• Filling the Pipeline of Science Faculty Through Situated Learning

      Ansari, Mohammed, Ph.D.; Tucker, Shannon R.; Coop, Andrew (2017-07)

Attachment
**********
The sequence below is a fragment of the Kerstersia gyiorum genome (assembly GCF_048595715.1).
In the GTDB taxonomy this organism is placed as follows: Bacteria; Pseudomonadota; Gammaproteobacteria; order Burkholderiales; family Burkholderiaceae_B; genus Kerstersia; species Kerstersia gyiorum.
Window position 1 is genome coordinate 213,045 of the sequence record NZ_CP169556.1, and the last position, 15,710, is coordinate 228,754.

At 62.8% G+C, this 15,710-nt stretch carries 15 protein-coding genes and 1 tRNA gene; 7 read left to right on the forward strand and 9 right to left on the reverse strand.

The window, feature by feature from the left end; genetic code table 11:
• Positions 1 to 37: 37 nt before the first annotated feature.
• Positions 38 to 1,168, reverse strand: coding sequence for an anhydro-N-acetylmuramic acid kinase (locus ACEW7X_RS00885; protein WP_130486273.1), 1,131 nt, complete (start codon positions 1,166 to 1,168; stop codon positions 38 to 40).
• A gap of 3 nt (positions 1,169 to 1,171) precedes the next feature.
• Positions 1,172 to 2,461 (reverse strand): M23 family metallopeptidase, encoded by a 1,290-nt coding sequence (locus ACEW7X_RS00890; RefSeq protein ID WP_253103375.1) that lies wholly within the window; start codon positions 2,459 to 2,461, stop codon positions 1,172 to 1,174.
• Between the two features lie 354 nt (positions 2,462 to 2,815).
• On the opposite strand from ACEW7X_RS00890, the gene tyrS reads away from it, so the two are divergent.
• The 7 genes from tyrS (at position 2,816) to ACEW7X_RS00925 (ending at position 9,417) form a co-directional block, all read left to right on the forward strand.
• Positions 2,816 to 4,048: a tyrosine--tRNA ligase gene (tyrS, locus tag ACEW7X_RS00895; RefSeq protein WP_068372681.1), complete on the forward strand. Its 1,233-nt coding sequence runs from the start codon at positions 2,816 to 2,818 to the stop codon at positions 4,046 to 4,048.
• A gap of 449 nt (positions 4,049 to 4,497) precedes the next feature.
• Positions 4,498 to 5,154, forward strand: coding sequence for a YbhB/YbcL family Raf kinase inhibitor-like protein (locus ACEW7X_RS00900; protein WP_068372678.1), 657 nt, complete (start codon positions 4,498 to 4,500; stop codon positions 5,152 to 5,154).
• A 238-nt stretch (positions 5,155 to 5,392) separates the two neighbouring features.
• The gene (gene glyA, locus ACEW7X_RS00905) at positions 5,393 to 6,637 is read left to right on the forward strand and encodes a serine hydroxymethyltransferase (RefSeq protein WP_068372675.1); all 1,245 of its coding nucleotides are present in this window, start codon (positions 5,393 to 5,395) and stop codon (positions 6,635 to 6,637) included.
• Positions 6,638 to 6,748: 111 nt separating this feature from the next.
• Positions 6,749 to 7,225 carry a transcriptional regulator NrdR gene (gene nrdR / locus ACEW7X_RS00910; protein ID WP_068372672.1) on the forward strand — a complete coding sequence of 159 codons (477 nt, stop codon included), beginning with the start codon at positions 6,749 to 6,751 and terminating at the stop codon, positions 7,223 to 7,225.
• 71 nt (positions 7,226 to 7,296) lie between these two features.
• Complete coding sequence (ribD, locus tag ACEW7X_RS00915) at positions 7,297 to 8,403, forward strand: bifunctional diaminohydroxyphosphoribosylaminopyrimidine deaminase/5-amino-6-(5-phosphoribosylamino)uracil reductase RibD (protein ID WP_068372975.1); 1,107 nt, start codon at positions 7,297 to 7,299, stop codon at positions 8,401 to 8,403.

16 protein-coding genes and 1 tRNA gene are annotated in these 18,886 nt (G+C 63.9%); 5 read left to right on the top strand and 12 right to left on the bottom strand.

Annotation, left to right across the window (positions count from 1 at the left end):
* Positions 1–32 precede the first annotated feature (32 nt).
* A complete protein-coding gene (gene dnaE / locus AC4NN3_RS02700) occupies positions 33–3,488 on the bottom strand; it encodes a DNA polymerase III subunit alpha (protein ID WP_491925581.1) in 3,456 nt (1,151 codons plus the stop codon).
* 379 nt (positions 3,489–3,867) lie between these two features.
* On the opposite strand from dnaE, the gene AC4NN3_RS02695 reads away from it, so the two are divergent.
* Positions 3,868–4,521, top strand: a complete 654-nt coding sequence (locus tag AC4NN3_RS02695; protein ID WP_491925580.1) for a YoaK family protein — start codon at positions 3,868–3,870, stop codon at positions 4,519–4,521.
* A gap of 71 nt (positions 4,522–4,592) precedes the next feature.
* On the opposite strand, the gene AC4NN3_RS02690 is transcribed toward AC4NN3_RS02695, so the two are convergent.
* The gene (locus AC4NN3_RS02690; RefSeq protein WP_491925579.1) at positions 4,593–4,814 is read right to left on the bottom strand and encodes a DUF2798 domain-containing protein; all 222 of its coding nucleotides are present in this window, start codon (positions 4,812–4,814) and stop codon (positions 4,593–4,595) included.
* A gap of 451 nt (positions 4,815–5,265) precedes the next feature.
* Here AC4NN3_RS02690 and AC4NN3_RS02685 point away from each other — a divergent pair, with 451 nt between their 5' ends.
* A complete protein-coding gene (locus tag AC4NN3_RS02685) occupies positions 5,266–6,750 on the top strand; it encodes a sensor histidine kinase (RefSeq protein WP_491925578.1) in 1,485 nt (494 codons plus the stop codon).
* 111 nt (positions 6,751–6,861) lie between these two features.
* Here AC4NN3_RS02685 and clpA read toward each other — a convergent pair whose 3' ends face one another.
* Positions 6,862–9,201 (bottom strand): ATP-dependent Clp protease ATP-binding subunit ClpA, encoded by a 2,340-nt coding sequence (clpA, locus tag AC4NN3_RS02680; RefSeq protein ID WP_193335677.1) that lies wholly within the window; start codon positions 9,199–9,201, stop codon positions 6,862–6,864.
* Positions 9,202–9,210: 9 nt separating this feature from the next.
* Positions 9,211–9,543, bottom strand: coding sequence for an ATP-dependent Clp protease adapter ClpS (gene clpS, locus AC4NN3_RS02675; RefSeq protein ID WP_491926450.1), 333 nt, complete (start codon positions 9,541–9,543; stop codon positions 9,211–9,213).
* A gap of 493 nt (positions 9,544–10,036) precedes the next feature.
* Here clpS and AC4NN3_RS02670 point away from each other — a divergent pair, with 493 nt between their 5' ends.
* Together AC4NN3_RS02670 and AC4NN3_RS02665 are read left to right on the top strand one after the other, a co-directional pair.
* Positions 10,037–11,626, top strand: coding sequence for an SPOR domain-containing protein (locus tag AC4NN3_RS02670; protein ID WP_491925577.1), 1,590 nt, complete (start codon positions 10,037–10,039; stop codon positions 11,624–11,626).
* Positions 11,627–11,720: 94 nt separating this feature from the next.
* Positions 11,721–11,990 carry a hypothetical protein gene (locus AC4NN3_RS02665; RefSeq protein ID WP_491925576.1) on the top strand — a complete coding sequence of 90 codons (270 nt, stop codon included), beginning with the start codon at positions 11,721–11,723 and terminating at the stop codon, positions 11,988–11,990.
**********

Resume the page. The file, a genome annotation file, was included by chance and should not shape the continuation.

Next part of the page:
Objectives: To meet the demand for well-qualified science by training of chemistry graduate students and postdoctoral fellows with no prior exposure pharmacy education using situated learning theory. Method: Reviewing the “situated” learning opportunities prior chemistry students at the University of Maryland School of Pharmacy (UMSOP) were provided during their transition to faculty positions at schools of pharmacy was used to create a matrix of activities, and contextual knowledge regarding academic pharmacy that supported this transition. The matrix was then evaluated for thematic areas that would systematically encourage and develop students and fellows for academic pharmacy positions. Results: Three thematic areas of development were identified as critical components to a successful transition into academic pharmacy. They include: (1) Exposure to Academic Pharmacy - interviews with pharmacists and faculty from other institutions, attendance and presentations at national meetings, pharmacy curriculum expectations through participation in academic and admissions events, and participation in AACP. (2) Developing Teaching Excellence – teaching observation of faculty in various settings, and mentoring by educational technology staff. The creation of educational materials with mentor review. (3) Academic Service - mentoring students, supporting course administration, and observing committees. This evaluation has resulted in a pilot program at UMSOP. Implications: By developing an awareness and understanding of academic pharmacy through active and peripheral participation, trainees can develop a passion for pharmacy education and in turn expand the pipeline of future pharmacy faculty. The situated context requires little-to-no implementation cost, but requires close stewardship by a senior mentor(s) and institutional commitment to programmatic success.